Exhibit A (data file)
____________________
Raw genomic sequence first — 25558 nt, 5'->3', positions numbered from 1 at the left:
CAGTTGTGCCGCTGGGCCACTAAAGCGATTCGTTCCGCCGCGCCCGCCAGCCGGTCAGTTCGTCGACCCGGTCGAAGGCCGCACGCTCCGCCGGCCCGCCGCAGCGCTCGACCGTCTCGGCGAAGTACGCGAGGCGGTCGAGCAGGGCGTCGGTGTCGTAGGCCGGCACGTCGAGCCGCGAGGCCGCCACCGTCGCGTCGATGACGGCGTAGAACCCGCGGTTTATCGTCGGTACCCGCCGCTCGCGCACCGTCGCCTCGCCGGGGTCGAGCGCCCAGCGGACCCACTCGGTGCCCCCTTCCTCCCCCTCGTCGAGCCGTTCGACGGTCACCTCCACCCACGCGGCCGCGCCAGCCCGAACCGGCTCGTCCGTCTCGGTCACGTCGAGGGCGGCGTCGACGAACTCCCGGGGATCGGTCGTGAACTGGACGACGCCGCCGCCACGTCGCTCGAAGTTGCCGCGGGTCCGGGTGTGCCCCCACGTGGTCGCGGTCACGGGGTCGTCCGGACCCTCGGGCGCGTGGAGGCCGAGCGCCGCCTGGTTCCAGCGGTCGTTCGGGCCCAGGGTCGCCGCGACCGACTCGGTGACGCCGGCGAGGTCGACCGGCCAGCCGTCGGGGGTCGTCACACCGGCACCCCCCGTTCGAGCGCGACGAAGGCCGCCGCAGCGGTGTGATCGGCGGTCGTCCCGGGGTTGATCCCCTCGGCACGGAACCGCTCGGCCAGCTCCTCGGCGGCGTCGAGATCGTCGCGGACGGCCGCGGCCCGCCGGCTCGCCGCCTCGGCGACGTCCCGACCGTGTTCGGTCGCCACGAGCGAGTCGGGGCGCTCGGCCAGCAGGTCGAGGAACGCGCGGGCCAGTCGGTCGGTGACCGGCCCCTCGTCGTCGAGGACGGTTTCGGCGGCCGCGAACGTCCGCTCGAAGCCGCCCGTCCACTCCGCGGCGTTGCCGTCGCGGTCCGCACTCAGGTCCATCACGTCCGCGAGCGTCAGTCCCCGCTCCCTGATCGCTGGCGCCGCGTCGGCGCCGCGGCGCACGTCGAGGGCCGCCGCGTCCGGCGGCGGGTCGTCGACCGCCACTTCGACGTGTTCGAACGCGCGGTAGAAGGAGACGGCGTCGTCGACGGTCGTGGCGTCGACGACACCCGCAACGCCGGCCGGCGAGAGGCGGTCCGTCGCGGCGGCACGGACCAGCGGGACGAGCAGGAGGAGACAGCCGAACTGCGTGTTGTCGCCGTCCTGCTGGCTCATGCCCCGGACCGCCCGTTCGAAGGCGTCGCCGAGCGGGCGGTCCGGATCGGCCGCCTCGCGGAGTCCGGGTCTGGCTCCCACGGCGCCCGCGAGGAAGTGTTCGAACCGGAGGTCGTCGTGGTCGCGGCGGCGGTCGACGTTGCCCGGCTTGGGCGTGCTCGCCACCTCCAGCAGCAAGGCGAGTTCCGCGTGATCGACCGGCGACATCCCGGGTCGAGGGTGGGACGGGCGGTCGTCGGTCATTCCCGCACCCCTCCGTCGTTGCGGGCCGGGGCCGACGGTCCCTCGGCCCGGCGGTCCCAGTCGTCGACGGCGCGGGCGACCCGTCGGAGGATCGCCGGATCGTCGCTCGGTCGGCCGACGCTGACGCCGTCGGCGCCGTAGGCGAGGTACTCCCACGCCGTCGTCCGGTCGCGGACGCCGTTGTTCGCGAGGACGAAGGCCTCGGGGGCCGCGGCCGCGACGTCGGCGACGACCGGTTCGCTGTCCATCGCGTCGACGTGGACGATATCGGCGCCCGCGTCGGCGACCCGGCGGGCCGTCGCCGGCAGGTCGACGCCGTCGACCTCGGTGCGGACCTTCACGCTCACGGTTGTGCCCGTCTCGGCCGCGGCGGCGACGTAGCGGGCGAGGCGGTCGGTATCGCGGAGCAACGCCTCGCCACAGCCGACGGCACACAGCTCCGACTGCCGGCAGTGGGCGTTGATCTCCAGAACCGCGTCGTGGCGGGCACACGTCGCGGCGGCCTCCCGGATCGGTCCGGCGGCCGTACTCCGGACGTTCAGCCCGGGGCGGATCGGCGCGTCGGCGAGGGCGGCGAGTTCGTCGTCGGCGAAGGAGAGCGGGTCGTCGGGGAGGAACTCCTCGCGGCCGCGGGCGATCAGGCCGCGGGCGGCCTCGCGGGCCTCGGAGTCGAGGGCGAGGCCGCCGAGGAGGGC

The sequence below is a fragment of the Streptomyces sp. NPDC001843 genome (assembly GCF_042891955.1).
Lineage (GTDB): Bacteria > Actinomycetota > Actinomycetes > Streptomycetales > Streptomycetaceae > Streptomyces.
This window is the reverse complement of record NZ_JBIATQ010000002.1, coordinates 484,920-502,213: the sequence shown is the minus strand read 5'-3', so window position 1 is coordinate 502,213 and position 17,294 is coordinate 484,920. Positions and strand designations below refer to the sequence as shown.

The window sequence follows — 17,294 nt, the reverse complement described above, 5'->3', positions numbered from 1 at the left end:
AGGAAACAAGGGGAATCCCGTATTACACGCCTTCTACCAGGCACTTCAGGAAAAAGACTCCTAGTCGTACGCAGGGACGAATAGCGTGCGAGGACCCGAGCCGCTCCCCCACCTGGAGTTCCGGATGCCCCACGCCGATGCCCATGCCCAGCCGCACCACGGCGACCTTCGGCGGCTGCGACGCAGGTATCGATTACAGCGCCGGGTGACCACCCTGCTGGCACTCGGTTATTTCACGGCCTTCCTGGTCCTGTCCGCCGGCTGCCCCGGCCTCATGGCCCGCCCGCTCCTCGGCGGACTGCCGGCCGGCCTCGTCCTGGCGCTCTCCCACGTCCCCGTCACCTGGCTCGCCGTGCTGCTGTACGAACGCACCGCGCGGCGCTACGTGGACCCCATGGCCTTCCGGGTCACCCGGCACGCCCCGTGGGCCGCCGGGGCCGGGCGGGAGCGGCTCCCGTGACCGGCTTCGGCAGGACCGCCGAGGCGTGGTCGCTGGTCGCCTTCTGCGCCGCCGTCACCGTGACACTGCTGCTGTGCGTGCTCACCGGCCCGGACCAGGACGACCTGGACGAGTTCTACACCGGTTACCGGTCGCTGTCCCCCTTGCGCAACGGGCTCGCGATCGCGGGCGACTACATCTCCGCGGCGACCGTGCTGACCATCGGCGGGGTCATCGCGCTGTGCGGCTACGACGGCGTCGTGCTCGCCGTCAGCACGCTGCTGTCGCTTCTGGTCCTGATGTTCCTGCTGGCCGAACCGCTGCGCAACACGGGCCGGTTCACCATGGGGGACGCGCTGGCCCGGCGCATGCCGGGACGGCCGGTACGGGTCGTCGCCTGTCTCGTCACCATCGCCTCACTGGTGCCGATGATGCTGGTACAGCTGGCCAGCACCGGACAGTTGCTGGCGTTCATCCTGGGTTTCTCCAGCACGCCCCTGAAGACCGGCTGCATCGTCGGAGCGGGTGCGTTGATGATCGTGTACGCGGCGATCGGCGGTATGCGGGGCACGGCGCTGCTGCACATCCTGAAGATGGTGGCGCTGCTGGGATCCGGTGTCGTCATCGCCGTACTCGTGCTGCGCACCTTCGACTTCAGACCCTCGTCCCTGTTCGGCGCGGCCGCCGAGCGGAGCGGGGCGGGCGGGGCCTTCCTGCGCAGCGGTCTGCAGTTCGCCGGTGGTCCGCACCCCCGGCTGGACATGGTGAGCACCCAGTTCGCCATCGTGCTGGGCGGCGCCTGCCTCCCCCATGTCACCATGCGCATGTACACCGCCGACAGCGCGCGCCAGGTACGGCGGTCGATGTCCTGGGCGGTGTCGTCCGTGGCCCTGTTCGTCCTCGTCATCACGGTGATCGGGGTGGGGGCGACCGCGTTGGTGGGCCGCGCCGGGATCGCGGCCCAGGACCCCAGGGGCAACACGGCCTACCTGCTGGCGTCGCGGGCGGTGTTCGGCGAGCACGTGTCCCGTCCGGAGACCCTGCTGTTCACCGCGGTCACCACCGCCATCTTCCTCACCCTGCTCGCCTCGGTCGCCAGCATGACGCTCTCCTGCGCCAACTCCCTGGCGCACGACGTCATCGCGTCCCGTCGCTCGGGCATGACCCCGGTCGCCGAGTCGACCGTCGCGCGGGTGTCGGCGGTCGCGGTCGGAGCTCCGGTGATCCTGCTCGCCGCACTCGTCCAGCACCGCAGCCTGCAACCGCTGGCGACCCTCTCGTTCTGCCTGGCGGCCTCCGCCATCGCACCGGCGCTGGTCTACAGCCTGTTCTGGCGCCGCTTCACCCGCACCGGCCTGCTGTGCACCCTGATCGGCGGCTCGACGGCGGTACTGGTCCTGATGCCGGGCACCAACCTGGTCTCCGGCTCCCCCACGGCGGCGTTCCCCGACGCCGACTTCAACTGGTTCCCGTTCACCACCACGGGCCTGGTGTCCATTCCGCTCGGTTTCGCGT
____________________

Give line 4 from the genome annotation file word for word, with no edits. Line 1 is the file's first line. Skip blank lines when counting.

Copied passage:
Lineage (GTDB): Bacteria > Actinomycetota > Actinomycetes > Streptomycetales > Streptomycetaceae > Streptomyces.